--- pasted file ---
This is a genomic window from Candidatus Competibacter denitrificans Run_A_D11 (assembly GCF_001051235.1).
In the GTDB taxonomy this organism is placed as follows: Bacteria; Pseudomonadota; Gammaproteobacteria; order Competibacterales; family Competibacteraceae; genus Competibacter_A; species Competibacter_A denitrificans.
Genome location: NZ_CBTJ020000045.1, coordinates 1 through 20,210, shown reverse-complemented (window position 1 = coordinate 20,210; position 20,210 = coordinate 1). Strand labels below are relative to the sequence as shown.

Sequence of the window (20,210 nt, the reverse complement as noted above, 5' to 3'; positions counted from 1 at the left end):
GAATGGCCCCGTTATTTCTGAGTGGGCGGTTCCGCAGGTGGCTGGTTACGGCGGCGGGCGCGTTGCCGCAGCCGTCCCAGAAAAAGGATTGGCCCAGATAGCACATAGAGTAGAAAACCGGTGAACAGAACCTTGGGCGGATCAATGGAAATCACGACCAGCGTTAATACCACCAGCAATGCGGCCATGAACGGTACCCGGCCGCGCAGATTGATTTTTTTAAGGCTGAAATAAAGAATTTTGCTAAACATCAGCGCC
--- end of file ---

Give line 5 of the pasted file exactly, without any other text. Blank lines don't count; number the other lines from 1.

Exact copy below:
GAATGGCCCCGTTATTTCTGAGTGGGCGGTTCCGCAGGTGGCTGGTTACGGCGGCGGGCGCGTTGCCGCAGCCGTCCCAGAAAAAGGATTGGCCCAGATAGCACATAGAGTAGAAAACCGGTGAACAGAACCTTGGGCGGATCAATGGAAATCACGACCAGCGTTAATACCACCAGCAATGCGGCCATGAACGGTACCCGGCCGCGCAGATTGATTTTTTTAAGGCTGAAATAAAGAATTTTGCTAAACATCAGCGCC